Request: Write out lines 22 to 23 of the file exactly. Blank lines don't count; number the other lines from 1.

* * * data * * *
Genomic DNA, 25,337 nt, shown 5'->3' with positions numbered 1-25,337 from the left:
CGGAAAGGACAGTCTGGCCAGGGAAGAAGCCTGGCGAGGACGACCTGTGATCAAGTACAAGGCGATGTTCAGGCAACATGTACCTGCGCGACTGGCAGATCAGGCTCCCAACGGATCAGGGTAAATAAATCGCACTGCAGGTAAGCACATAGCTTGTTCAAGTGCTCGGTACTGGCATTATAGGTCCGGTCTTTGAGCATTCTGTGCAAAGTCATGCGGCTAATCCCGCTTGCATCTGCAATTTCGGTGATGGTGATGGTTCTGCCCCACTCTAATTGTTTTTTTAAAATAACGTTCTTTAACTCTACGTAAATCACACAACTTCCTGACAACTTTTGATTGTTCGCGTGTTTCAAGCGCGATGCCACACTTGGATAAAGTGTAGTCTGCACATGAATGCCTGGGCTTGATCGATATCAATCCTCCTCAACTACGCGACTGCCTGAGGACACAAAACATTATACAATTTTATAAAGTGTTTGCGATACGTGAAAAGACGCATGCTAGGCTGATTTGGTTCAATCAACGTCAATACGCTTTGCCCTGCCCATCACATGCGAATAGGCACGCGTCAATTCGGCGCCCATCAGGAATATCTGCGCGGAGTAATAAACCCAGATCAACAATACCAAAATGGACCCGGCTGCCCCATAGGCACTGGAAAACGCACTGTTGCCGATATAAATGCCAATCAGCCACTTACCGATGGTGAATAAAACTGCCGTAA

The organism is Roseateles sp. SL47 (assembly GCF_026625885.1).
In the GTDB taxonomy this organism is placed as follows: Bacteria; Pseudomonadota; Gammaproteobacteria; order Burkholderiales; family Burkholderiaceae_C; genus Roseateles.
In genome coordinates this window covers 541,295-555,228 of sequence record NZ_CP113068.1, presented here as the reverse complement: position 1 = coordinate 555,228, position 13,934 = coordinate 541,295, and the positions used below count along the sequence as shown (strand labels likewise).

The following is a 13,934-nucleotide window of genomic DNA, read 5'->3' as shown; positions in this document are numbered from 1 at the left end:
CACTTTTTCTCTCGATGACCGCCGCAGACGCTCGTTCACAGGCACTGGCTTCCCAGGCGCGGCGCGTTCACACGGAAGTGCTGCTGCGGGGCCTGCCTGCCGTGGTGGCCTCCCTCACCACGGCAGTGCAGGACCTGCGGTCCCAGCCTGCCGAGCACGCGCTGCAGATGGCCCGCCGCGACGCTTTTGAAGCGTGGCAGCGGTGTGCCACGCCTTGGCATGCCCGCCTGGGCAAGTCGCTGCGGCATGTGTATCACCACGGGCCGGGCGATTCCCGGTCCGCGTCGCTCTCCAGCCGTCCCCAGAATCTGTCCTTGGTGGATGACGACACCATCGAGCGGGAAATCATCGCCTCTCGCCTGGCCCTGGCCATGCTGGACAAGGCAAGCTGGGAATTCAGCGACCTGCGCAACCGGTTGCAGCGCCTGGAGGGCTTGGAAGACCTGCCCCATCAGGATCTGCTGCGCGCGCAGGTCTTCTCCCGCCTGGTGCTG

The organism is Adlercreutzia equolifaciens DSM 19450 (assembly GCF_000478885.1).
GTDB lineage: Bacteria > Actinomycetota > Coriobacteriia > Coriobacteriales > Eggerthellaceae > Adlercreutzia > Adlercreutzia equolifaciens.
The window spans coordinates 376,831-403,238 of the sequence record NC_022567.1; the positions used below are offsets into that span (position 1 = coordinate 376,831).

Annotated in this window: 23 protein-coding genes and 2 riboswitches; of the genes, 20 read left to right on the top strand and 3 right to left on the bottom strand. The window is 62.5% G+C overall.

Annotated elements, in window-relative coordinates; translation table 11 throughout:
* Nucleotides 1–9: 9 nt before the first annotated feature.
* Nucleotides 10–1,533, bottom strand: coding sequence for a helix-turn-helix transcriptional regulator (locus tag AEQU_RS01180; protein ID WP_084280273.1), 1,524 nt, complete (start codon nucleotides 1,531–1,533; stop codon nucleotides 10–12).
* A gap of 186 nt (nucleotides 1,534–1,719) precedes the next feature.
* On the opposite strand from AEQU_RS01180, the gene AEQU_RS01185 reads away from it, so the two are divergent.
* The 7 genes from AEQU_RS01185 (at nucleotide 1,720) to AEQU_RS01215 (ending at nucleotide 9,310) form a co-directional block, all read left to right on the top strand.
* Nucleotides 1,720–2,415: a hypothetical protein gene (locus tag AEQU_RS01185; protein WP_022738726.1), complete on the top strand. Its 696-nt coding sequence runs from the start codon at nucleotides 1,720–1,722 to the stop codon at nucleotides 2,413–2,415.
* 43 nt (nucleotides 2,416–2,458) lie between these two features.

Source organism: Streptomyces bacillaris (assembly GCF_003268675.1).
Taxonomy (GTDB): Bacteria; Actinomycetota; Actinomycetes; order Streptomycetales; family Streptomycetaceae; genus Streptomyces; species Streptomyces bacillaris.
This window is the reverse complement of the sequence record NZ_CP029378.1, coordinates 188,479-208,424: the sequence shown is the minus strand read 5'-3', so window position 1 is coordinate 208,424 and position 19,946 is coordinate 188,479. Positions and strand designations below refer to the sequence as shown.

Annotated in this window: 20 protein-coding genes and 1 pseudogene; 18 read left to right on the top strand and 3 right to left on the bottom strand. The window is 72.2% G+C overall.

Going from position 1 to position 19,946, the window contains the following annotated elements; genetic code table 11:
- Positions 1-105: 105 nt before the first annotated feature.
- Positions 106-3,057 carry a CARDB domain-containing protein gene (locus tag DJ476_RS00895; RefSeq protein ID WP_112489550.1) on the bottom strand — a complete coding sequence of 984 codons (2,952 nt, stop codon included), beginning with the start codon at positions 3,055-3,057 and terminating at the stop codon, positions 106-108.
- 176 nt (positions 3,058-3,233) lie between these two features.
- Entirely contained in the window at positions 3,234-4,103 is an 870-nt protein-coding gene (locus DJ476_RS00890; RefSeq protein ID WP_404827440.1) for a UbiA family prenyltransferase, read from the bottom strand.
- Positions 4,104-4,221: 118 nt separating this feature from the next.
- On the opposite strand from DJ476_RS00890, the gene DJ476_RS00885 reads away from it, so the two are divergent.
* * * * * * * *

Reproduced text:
This window is the reverse complement of the sequence record NZ_CP029378.1, coordinates 188,479-208,424: the sequence shown is the minus strand read 5'-3', so window position 1 is coordinate 208,424 and position 19,946 is coordinate 188,479. Positions and strand designations below refer to the sequence as shown.

Annotated in this window: 20 protein-coding genes and 1 pseudogene; 18 read left to right on the top strand and 3 right to left on the bottom strand. The window is 72.2% G+C overall.